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Journal: Rural and remote health


There is little knowledge about the use of point-of-care (POC) tests among general practitioners (GPs). The aim of this study was to determine which POC tests are known and used by GPs and how they estimate the usefulness of those tests. The use of POC tests among GPs and university-associated general practitioners who teach undergraduates (GPTUs) was elucidated. Differences between GPs working in urban and rural areas were also investigated.

Concepts: City, Learning, Rural area, Knowledge, Rural economics


Evidence shows that the government of Papua New Guinea is failing to provide basic services in health to the majority of its people. Local non-government organisations (NGOs), partnered with international NGOs, are attempting to fill this gap. With limited resources, these small Indigenous organisations must focus much of their effort on training that supports self-reliance as the main strategy for communities to improve their quality of life. This project explored the training content and methodology of Touching The Untouchables (TTU), a small Indigenous NGO based in Goroka, Eastern Highlands Province, that has trained a network of village volunteers in health promotion and safe motherhood.
Village life imposes multiple demands, from self-sufficiency in food to maintaining law and order. There are established attitudes about power and dependence, referred to as ‘cargo thinking’. Cargo thinking stands as a barrier to the necessity of self-reliance, and requires training strategies that seek to empower participants to create change from their own initiative. Empowerment is understood as oriented towards individual people taking collective action to improve their circumstances by rectifying disparities in social power and control. To achieve self-reliance, empowerment is necessarily operational on the levels of person, community and society.
In addition to being operational on all three levels of empowerment, the training content and methodology adopted and developed by TTU demonstrate that empowering practice in training employs approaches to knowledge that are evidence-based, reflexive, contextual and skill-based. Creating knowledge that is reflexive and exploring knowledge about the broader context uses special kinds of communicative tools that facilitate discussion on history, society and political economy. Furthermore, training methodologies that are oriented to empowerment create settings that require the use of all three types of communication required for cooperative action: dramaturgical, normative and teleological communication.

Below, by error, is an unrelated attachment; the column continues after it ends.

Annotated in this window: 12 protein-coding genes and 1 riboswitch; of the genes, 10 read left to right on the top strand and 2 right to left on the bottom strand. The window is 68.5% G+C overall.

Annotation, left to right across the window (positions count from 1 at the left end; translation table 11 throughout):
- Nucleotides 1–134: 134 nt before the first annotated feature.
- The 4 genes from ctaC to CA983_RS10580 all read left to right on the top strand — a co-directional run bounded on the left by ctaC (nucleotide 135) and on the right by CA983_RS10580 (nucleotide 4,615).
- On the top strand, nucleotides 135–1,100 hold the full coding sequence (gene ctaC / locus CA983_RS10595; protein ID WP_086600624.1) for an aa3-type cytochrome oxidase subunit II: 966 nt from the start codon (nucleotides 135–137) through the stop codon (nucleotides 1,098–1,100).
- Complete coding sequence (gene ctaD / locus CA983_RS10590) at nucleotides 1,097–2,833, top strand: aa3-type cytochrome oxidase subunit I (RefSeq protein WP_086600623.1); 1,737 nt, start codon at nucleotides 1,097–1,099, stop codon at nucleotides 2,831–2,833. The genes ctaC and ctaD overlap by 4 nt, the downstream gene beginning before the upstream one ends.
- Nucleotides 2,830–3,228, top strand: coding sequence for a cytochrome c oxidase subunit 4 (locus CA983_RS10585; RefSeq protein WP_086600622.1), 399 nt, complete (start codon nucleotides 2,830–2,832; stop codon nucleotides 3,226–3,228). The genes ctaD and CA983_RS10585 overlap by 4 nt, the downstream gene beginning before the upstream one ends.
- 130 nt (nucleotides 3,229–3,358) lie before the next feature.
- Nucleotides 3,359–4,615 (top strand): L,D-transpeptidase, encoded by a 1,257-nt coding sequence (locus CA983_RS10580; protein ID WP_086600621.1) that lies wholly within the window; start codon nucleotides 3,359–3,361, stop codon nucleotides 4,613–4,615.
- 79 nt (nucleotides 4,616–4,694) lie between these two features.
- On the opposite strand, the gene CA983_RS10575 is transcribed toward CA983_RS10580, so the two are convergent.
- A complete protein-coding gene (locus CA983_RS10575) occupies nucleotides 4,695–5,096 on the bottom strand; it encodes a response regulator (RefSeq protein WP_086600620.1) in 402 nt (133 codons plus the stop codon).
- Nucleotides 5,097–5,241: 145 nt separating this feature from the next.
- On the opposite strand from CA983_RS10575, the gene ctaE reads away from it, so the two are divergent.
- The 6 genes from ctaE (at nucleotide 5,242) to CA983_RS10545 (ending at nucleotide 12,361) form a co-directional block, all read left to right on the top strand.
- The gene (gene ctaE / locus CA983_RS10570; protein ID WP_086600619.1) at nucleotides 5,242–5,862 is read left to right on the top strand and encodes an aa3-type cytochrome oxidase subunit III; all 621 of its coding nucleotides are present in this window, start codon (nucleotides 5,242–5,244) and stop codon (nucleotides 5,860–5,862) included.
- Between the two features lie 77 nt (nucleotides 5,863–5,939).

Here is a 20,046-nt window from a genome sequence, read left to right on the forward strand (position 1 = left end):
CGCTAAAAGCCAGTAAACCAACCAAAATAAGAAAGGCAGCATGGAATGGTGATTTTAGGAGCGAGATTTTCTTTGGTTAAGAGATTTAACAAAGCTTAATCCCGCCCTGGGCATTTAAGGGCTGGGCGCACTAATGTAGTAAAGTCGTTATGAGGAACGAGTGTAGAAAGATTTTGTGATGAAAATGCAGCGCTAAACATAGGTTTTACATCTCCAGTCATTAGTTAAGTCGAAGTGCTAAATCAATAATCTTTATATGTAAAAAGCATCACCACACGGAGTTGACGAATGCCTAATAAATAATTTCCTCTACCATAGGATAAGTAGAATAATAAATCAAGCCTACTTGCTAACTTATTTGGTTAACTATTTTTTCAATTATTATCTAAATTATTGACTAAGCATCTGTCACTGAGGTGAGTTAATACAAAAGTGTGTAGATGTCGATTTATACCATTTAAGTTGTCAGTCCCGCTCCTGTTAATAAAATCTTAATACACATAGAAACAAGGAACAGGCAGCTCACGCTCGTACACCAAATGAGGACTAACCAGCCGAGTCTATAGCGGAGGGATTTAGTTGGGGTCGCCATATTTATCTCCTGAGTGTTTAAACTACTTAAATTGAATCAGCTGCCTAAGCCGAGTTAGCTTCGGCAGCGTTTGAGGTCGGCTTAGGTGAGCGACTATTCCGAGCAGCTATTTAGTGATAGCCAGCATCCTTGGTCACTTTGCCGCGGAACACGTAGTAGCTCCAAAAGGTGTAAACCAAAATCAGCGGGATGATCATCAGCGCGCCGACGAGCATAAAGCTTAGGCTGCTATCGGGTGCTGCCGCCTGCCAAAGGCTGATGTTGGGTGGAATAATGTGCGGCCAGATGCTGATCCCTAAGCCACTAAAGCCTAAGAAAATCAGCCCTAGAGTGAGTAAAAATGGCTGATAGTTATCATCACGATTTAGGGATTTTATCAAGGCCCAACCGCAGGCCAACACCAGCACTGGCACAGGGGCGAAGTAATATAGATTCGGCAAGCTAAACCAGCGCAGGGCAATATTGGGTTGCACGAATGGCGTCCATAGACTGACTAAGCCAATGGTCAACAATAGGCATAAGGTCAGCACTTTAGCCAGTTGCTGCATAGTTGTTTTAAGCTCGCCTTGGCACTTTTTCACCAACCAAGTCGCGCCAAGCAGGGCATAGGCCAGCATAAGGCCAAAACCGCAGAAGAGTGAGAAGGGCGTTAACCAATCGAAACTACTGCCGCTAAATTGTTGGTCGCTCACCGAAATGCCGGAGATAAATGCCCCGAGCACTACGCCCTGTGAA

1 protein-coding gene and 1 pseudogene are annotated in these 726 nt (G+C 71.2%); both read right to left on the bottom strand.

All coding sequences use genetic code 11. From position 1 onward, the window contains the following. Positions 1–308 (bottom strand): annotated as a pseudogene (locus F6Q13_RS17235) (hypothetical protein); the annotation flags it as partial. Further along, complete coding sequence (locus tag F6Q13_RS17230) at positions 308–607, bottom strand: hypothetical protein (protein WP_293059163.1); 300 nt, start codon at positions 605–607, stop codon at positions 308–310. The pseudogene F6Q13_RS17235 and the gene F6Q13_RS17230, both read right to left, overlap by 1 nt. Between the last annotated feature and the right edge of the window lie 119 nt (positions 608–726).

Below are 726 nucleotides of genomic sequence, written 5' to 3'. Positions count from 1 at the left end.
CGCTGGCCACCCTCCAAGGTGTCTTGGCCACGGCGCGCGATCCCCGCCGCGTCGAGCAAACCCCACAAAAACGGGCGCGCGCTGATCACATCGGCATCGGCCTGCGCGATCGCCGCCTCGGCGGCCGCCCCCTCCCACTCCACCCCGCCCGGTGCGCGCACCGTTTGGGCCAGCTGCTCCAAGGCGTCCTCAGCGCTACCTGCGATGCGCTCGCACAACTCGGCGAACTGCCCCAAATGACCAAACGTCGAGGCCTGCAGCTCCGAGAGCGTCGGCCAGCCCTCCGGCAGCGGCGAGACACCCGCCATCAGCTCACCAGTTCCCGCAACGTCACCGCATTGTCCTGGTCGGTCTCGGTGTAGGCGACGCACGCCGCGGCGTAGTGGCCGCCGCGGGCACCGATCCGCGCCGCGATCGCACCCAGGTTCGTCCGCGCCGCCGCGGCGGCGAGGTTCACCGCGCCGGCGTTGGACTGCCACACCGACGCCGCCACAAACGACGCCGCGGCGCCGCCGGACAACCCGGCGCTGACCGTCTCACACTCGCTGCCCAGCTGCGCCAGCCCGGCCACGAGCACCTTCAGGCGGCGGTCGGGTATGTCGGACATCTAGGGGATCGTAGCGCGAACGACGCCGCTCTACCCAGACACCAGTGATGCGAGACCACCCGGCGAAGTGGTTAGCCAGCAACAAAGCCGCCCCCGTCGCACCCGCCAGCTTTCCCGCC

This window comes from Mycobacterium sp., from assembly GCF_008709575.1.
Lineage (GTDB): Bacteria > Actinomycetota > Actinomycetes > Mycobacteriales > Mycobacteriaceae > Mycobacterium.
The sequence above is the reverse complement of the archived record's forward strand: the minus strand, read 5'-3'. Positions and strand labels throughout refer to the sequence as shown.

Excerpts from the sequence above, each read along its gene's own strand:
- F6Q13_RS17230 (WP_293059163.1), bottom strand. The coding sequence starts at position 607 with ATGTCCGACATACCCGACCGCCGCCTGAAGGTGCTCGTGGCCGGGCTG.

The success of TTU’s training content and methodology demonstrates that creating the conditions for achieving collective self-reliance through empowerment is a necessary part of primary health promotion in Papua New Guinea, and that underlying the success of empowerment oriented training are definable types of knowledge and communication.

Concepts: Southeast Asia, Indonesia, Papua New Guinea, Non-governmental organization, New Guinea, Papuan languages, Torres Strait, German New Guinea


Rural healthcare resource limitations can affect the choices people make and their quality of life during its end stages. In rural regions of Australia, district nurses (DNs) working in generalist community roles provide access to care by visiting people in their homes. They may be well positioned to improve the quality of the end-of-life experience by advocating for choice and person-centred end-of-life goals; however, knowledge about care in this context is limited. Initial findings from an exploratory qualitative study describing how rural DNs are able to successfully advocate for the end-of-life choices and goals of people living at home need to be confirmed and further developed to inform clinical practice. This survey aimed to test and complement the findings from a narrative exploration of how DNs advocate successfully for the end-of-life goals of rural Australians.